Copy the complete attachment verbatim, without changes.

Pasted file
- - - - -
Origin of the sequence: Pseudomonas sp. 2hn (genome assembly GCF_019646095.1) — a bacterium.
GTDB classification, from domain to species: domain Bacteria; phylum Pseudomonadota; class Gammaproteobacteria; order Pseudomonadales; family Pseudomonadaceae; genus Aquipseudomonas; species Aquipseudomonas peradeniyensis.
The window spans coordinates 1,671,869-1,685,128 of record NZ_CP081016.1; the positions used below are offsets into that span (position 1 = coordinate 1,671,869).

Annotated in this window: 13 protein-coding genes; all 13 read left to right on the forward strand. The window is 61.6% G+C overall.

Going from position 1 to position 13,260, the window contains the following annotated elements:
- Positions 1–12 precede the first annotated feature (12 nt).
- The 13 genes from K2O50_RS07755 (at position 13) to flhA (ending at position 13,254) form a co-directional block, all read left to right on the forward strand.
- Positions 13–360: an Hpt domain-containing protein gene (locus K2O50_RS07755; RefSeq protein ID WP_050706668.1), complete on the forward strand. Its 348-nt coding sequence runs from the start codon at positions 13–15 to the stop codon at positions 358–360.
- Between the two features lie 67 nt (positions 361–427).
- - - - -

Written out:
Origin of the sequence: Pseudomonas sp. 2hn (genome assembly GCF_019646095.1) — a bacterium.
GTDB classification, from domain to species: domain Bacteria; phylum Pseudomonadota; class Gammaproteobacteria; order Pseudomonadales; family Pseudomonadaceae; genus Aquipseudomonas; species Aquipseudomonas peradeniyensis.
The window spans coordinates 1,671,869-1,685,128 of record NZ_CP081016.1; the positions used below are offsets into that span (position 1 = coordinate 1,671,869).

Annotated in this window: 13 protein-coding genes; all 13 read left to right on the forward strand. The window is 61.6% G+C overall.

Going from position 1 to position 13,260, the window contains the following annotated elements:
- Positions 1–12 precede the first annotated feature (12 nt).
- The 13 genes from K2O50_RS07755 (at position 13) to flhA (ending at position 13,254) form a co-directional block, all read left to right on the forward strand.
- Positions 13–360: an Hpt domain-containing protein gene (locus K2O50_RS07755; RefSeq protein ID WP_050706668.1), complete on the forward strand. Its 348-nt coding sequence runs from the start codon at positions 13–15 to the stop codon at positions 358–360.
- Between the two features lie 67 nt (positions 361–427).